You are here: Home / Research / Recent Conference Presentations / 2017

2017

PIRE fellow Annie Beatty-Martinez presents at the California Meeting of Psycholinguistics (CAMP)

When Dec 04, 2017
Where University of California, Los Angeles, CA
Add event to calendar vCal
iCal

Title: Codeswitching and variation in language processing (talk presentation)


Abstract: Experience-based models of language processing posit that sensitivity to distributional patterns in production can constrain the comprehension system (Dell & Chang, 2014; MacDonald, 2013). Codeswitching provides a unique circumstance to elucidate this relationship because codeswitching emerges in some bilingual communities but not in others. Beatty-Martínez & Dussias (2017) examined the extent to which individuals’ production choices predicted comprehension difficulty in codeswitching and non-codeswitching bilingual populations. We recruited 22 Spanish-English codeswitchers in the US and 22 non-codeswitchers in Spain who were highly proficient in both languages. We focused on the comprehension and production of mixed noun phrases (mixed NPs; e.g., elM forkM). Evidence from naturalistic corpora suggests that bilinguals exhibit an overall preference for the masculine determiner (el), regardless of the noun’s gender in Spanish. In contrast, switches involving the feminine determiner (la) occur less frequently and are restricted to English nouns that are feminine in Spanish (Valdés-Kroff, 2016). To illustrate, el-codeswitches such as (elM forkM) and (elM spoonF) are extremely common. To a lesser extent, la-codeswitches involving feminine nouns (laF spoonF) have also been attested in bilingual speech, while those involving masculine nouns (*laF forkM) have not. We predicted that electrophysiological responses would reflect this asymmetry in codeswitchers but not in non-codeswitchers. That is, while codeswitches in general should be unexpected for non-codeswitchers, only rarely-attested switches should induce processing difficulties in codeswitchers. Comprehension was examined in sentential contexts using event-related potentials where we compared different types of switches (switch vs. switch) and effects of switching (switch vs. no-switch); production was examined in a corpus of unscripted, task-oriented dialogues between two bilingual speakers. The same participants completed the comprehension and production experiments. In Experiment 1, the two groups of bilinguals differed in their processing of codeswitched sentences. While non-codeswitchers were insensitive to the congruency and gender of switched target nouns, codeswitchers demonstrated an asymmetry in how they process different types of switches. Specifically, codeswitchers exhibited an N400 effect to masculine targets in incongruent noun phrases, suggesting greater difficulty in lexical integration. Furthermore, we found that only non-codeswitchers displayed a switching effect in the form of an early frontal positivity for switch vs no-switch comparisons. Importantly, codeswitchers did not exhibit switch costs in conditions of the sort found in naturalistic codeswitching. This is evidenced in the lack of a switching effect in masculine congruent and feminine congruent and incongruent switching conditions. To safeguard against potential language effects in the switch vs no-switch comparisons, we conducted a control experiment (Experiment 2) in which we compared electrophysiological responses to unilingual translation-equivalent sentences in English and Spanish using the same participants. Because no differences were found due to lexical characteristics of the target words in Experiment 2, we suggest that the switching effect in non-codeswitchers reflects detection of a language change during early monitoring stages of language processing (Kuipers & Thierry, 2010). In Experiment 3, participants completed a task that elicited naturally-produced codeswitched speech. Results show that proportions of noun phrase types (i.e., Spanish, English, or mixed) differed across groups: Codeswitchers produced more mixed NPs than non-codeswitchers and these switches robustly reflected the aforementioned gender asymmetry found in naturalistic codeswitching. Overall, the current study further provides evidence that individuals are highly sensitive to the constraints of their language experience, and sheds light on how production and comprehension processes are tightly linked. Our findings demonstrate how switching costs largely depend not only on the type of codeswitch but also the bilingual’s language experience.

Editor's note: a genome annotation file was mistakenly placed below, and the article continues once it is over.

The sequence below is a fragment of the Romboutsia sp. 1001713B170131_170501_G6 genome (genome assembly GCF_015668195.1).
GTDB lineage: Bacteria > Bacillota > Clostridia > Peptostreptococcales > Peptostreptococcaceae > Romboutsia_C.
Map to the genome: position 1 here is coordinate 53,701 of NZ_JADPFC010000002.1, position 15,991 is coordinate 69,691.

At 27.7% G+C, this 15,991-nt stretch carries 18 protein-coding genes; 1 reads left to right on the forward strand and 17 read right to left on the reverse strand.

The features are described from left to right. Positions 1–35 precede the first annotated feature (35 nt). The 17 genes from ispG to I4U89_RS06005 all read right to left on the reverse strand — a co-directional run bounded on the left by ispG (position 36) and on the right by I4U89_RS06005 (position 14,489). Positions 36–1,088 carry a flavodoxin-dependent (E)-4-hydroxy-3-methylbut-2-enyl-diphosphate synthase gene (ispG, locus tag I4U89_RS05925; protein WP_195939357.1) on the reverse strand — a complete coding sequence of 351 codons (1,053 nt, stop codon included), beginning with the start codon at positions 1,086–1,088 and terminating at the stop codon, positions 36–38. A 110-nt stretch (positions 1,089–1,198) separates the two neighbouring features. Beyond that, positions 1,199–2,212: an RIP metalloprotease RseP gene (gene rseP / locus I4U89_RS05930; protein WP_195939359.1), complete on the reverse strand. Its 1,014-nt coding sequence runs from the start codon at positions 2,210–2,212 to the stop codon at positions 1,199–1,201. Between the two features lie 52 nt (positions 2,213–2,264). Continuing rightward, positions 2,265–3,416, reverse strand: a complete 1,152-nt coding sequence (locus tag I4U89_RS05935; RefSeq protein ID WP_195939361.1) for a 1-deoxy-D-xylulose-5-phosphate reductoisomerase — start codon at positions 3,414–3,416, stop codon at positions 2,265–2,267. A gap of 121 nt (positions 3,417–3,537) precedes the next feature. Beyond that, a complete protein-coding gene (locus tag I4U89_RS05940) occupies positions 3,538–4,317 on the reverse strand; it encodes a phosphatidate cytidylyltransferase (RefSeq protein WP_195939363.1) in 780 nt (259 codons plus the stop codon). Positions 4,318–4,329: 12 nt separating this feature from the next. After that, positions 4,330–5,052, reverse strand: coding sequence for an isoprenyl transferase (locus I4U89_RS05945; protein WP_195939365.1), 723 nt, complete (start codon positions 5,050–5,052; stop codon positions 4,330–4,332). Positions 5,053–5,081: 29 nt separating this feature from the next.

PIRE undergraduate fellow Delaney Wilson presented at the Annual Meeting of the Psychonomic Society

When Nov 11, 2017
Where Vancouver, Canada
Add event to calendar vCal
iCal

Title: Phonological convergence in Spanish-English bilinguals: VOT differences in habitual and non-habitual codeswitchers.